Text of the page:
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Would your headlights dim when you start your car’s engine if the wires in your automobile were superconductors? (Do not neglect the battery’s internal resistance.) Explain.

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Some strings of holiday lights are wired in series to save wiring costs. An old version utilized bulbs that break the electrical connection, like an open switch, when they burn out. If one such bulb burns out, what happens to the others? If such a string operates on 120 V and has 40 identical bulbs, what is the normal operating voltage of each? Newer versions use bulbs that short circuit, like a closed switch, when they burn out. If one such bulb burns out, what happens to the others? If such a string operates on 120 V and has 39 remaining identical bulbs, what is then the operating voltage of each?

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Questions & Answers

full meaning of GPS system
Anaele Reply
how to prove that Newton's law of universal gravitation F = GmM ______ R²
Kaka Reply
sir dose it apply to the human system
Olubukola Reply
prove that the centrimental force Fc= M1V² _________ r
Kaka Reply
prove that centripetal force Fc = MV² ______ r
Kaka
how lesers can transmit information
mitul Reply
griffts bridge derivative
Ganesh Reply
below me
please explain; when a glass rod is rubbed with silk, it becomes positive and the silk becomes negative- yet both attracts dust. does dust have third types of charge that is attracted to both positive and negative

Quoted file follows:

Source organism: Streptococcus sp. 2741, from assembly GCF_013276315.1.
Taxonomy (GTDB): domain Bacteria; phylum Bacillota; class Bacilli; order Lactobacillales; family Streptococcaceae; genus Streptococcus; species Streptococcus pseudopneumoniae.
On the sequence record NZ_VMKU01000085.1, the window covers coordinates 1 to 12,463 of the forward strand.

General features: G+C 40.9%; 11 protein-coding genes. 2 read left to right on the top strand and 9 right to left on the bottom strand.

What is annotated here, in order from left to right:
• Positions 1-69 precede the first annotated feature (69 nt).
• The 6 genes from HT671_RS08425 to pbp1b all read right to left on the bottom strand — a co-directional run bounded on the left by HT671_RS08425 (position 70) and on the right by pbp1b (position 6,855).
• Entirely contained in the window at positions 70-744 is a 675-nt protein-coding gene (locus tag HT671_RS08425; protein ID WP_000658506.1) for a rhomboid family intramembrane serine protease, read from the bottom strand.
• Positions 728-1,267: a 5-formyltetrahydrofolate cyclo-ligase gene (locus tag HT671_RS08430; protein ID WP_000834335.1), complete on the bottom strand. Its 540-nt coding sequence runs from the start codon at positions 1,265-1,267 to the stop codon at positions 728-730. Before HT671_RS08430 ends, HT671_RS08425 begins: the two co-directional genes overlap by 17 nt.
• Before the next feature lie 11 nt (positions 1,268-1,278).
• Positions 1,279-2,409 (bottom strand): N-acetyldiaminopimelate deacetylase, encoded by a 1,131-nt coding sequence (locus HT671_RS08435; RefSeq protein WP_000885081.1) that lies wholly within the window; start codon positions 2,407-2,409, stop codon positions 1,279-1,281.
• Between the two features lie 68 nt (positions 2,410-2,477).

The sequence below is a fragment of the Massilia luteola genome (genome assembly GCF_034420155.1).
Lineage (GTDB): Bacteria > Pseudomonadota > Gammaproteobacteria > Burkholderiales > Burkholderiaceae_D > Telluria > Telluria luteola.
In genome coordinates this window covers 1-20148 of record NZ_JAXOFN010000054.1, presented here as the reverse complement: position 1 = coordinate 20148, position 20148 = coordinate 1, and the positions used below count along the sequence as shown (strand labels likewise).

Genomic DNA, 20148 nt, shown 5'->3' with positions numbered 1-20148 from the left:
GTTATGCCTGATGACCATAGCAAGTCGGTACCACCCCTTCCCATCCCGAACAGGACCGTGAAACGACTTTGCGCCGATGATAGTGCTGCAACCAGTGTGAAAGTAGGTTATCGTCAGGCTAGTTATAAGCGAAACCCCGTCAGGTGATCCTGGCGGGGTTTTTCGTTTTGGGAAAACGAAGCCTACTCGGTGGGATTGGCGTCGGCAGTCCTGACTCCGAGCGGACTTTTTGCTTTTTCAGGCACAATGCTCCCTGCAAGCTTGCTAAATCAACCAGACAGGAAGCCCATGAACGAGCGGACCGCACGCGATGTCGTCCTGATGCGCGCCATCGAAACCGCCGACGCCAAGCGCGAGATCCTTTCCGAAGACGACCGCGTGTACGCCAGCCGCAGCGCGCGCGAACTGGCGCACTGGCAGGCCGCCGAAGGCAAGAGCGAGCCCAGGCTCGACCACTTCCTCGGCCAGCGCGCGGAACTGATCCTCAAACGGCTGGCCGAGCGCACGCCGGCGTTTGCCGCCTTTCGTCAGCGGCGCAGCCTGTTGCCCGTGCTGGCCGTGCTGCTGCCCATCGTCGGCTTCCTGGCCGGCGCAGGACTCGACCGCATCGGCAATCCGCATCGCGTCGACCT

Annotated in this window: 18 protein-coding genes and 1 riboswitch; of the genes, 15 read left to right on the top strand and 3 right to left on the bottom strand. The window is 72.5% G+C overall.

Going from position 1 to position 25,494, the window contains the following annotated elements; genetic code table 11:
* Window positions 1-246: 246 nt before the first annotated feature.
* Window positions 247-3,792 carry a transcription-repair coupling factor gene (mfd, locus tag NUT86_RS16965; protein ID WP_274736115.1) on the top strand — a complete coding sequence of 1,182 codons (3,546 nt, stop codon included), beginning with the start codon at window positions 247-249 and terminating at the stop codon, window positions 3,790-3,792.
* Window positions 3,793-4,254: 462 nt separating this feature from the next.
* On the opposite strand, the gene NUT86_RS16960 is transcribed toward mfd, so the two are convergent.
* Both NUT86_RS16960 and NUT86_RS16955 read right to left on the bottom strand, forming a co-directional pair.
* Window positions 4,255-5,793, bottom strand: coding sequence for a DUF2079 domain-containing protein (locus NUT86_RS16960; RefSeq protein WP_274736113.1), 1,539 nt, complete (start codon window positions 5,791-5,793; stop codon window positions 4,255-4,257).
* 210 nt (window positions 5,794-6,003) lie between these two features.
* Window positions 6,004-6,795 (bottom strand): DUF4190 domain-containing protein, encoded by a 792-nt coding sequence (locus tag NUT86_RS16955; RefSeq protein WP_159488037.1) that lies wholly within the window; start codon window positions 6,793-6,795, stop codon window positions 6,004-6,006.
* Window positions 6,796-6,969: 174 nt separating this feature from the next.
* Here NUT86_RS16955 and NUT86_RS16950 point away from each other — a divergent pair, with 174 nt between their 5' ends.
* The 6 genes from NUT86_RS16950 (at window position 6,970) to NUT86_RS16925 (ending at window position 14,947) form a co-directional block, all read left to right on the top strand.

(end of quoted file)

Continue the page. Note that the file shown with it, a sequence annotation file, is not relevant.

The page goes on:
Timothy Reply
what is a conductor
Timothy
hello
Timothy
below me
why below you
Timothy
no....I said below me ...... nothing below .....ok?
dust particles contains both positive and negative charge particles
Mbutene
corona charge can verify
Stephen
when pressure increases the temperature remain what?
Ibrahim Reply
remains the temperature
betuel
what is frequency
Mbionyi Reply
define precision briefly
Sujitha Reply
CT scanners do not detect details smaller than about 0.5 mm. Is this limitation due to the wavelength of x rays? Explain.
MITHRA Reply
hope this helps
what's critical angle
Mahmud Reply
The Critical Angle Derivation So the critical angle is defined as the angle of incidence that provides an angle of refraction of 90-degrees. Make particular note that the critical angle is an angle of incidence value. For the water-air boundary, the critical angle is 48.6-degrees.
dude.....next time Google it
okay whatever
Chidalu
pls who can give the definition of relative density?
Temiloluwa
the ratio of the density of a substance to the density of a standard, usually water for a liquid or solid, and air for a gas.
Chidalu
What is momentum
aliyu Reply
mass ×velocity
Chidalu
it is the product of mass ×velocity of an object
Chidalu
how do I highlight a sentence]p? I select the sentence but get options like copy or web search but no highlight. tks. src
Sean Reply
then you can edit your work anyway you want
Wat is the relationship between Instataneous velocity
Oyinlusi Reply
Instantaneous velocity is defined as the rate of change of position for a time interval which is almost equal to zero
Astronomy
Practice Key Terms 9

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Source:  OpenStax, College physics. OpenStax CNX. Jul 27, 2015 Download for free at http://legacy.cnx.org/content/col11406/1.9